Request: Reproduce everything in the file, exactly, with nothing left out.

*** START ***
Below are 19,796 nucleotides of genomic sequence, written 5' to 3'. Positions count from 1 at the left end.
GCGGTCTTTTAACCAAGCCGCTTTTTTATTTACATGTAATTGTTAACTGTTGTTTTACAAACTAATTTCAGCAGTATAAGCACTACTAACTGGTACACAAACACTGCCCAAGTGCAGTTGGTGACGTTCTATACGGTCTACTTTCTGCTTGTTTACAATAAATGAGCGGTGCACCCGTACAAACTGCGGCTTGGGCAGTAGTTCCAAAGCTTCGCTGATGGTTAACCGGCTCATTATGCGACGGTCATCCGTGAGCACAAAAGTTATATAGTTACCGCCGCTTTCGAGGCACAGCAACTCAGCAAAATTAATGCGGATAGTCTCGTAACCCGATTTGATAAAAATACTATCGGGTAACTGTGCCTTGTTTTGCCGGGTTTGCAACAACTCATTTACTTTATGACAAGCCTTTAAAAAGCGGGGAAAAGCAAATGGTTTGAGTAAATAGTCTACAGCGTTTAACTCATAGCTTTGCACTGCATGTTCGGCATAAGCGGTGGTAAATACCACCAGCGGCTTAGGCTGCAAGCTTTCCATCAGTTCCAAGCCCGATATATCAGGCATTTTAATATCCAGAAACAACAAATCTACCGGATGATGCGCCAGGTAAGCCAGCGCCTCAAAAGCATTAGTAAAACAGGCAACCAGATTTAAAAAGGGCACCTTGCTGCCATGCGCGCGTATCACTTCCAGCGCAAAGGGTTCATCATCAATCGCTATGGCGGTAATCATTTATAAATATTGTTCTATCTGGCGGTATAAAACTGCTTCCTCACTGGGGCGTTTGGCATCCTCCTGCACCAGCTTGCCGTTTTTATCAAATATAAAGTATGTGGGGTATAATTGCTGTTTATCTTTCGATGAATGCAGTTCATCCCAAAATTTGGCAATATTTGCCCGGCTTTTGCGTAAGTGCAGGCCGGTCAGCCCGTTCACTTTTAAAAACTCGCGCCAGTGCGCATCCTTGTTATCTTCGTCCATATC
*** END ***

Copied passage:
Below are 19,796 nucleotides of genomic sequence, written 5' to 3'. Positions count from 1 at the left end.
GCGGTCTTTTAACCAAGCCGCTTTTTTATTTACATGTAATTGTTAACTGTTGTTTTACAAACTAATTTCAGCAGTATAAGCACTACTAACTGGTACACAAACACTGCCCAAGTGCAGTTGGTGACGTTCTATACGGTCTACTTTCTGCTTGTTTACAATAAATGAGCGGTGCACCCGTACAAACTGCGGCTTGGGCAGTAGTTCCAAAGCTTCGCTGATGGTTAACCGGCTCATTATGCGACGGTCATCCGTGAGCACAAAAGTTATATAGTTACCGCCGCTTTCGAGGCACAGCAACTCAGCAAAATTAATGCGGATAGTCTCGTAACCCGATTTGATAAAAATACTATCGGGTAACTGTGCCTTGTTTTGCCGGGTTTGCAACAACTCATTTACTTTATGACAAGCCTTTAAAAAGCGGGGAAAAGCAAATGGTTTGAGTAAATAGTCTACAGCGTTTAACTCATAGCTTTGCACTGCATGTTCGGCATAAGCGGTGGTAAATACCACCAGCGGCTTAGGCTGCAAGCTTTCCATCAGTTCCAAGCCCGATATATCAGGCATTTTAATATCCAGAAACAACAAATCTACCGGATGATGCGCCAGGTAAGCCAGCGCCTCAAAAGCATTAGTAAAACAGGCAACCAGATTTAAAAAGGGCACCTTGCTGCCATGCGCGCGTATCACTTCCAGCGCAAAGGGTTCATCATCAATCGCTATGGCGGTAATCATTTATAAATATTGTTCTATCTGGCGGTATAAAACTGCTTCCTCACTGGGGCGTTTGGCATCCTCCTGCACCAGCTTGCCGTTTTTATCAAATATAAAGTATGTGGGGTATAATTGCTGTTTATCTTTCGATGAATGCAGTTCATCCCAAAATTTGGCAATATTTGCCCGGCTTTTGCGTAAGTGCAGGCCGGTCAGCCCGTTCACTTTTAAAAACTCGCGCCAGTGCGCATCCTTGTTATCTTCGTCCATATC